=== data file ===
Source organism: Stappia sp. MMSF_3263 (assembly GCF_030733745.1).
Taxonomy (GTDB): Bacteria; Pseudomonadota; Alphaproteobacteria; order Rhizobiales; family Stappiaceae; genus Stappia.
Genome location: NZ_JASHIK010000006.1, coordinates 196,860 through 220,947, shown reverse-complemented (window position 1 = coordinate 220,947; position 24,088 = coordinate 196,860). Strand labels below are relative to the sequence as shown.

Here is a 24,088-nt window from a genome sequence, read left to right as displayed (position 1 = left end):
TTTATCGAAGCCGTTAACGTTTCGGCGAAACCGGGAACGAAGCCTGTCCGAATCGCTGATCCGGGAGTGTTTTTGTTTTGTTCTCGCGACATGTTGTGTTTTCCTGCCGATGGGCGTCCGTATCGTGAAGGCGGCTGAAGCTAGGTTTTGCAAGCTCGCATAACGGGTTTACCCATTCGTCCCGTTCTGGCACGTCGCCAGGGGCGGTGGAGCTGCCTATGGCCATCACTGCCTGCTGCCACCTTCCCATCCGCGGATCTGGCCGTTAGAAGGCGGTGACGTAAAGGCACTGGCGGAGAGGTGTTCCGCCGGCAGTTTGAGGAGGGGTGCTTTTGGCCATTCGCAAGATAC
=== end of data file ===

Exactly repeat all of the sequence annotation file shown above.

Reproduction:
Source organism: Stappia sp. MMSF_3263 (assembly GCF_030733745.1).
Taxonomy (GTDB): Bacteria; Pseudomonadota; Alphaproteobacteria; order Rhizobiales; family Stappiaceae; genus Stappia.
Genome location: NZ_JASHIK010000006.1, coordinates 196,860 through 220,947, shown reverse-complemented (window position 1 = coordinate 220,947; position 24,088 = coordinate 196,860). Strand labels below are relative to the sequence as shown.

Here is a 24,088-nt window from a genome sequence, read left to right as displayed (position 1 = left end):
TTTATCGAAGCCGTTAACGTTTCGGCGAAACCGGGAACGAAGCCTGTCCGAATCGCTGATCCGGGAGTGTTTTTGTTTTGTTCTCGCGACATGTTGTGTTTTCCTGCCGATGGGCGTCCGTATCGTGAAGGCGGCTGAAGCTAGGTTTTGCAAGCTCGCATAACGGGTTTACCCATTCGTCCCGTTCTGGCACGTCGCCAGGGGCGGTGGAGCTGCCTATGGCCATCACTGCCTGCTGCCACCTTCCCATCCGCGGATCTGGCCGTTAGAAGGCGGTGACGTAAAGGCACTGGCGGAGAGGTGTTCCGCCGGCAGTTTGAGGAGGGGTGCTTTTGGCCATTCGCAAGATAC